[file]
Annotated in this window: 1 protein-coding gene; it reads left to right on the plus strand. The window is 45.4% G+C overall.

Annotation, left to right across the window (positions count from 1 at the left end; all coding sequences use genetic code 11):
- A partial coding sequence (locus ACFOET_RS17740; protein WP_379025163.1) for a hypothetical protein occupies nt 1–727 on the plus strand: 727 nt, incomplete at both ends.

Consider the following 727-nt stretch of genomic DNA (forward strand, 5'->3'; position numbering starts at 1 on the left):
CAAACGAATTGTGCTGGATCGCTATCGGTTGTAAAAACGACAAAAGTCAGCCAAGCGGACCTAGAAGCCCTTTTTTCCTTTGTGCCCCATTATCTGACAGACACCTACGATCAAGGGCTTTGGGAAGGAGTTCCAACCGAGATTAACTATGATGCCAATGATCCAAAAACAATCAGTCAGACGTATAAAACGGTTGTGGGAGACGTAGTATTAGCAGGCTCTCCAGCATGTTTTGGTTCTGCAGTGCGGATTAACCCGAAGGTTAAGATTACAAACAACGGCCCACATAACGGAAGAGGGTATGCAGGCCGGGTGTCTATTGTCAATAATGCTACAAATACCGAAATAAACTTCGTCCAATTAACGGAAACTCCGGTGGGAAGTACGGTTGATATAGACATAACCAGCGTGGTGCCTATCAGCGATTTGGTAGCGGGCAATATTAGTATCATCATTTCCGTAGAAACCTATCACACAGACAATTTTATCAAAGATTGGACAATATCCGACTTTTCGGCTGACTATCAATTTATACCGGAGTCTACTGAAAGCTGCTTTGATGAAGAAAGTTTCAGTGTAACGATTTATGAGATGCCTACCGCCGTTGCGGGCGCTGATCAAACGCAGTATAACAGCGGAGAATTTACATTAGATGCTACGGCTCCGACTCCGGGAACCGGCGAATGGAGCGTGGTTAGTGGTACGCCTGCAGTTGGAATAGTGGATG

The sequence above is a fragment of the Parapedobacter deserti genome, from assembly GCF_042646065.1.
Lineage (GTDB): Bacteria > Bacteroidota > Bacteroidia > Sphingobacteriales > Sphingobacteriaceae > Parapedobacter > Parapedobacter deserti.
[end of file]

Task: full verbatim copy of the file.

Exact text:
Annotated in this window: 1 protein-coding gene; it reads left to right on the plus strand. The window is 45.4% G+C overall.

Annotation, left to right across the window (positions count from 1 at the left end; all coding sequences use genetic code 11):
- A partial coding sequence (locus ACFOET_RS17740; protein WP_379025163.1) for a hypothetical protein occupies nt 1–727 on the plus strand: 727 nt, incomplete at both ends.

Consider the following 727-nt stretch of genomic DNA (forward strand, 5'->3'; position numbering starts at 1 on the left):
CAAACGAATTGTGCTGGATCGCTATCGGTTGTAAAAACGACAAAAGTCAGCCAAGCGGACCTAGAAGCCCTTTTTTCCTTTGTGCCCCATTATCTGACAGACACCTACGATCAAGGGCTTTGGGAAGGAGTTCCAACCGAGATTAACTATGATGCCAATGATCCAAAAACAATCAGTCAGACGTATAAAACGGTTGTGGGAGACGTAGTATTAGCAGGCTCTCCAGCATGTTTTGGTTCTGCAGTGCGGATTAACCCGAAGGTTAAGATTACAAACAACGGCCCACATAACGGAAGAGGGTATGCAGGCCGGGTGTCTATTGTCAATAATGCTACAAATACCGAAATAAACTTCGTCCAATTAACGGAAACTCCGGTGGGAAGTACGGTTGATATAGACATAACCAGCGTGGTGCCTATCAGCGATTTGGTAGCGGGCAATATTAGTATCATCATTTCCGTAGAAACCTATCACACAGACAATTTTATCAAAGATTGGACAATATCCGACTTTTCGGCTGACTATCAATTTATACCGGAGTCTACTGAAAGCTGCTTTGATGAAGAAAGTTTCAGTGTAACGATTTATGAGATGCCTACCGCCGTTGCGGGCGCTGATCAAACGCAGTATAACAGCGGAGAATTTACATTAGATGCTACGGCTCCGACTCCGGGAACCGGCGAATGGAGCGTGGTTAGTGGTACGCCTGCAGTTGGAATAGTGGATG

The sequence above is a fragment of the Parapedobacter deserti genome, from assembly GCF_042646065.1.
Lineage (GTDB): Bacteria > Bacteroidota > Bacteroidia > Sphingobacteriales > Sphingobacteriaceae > Parapedobacter > Parapedobacter deserti.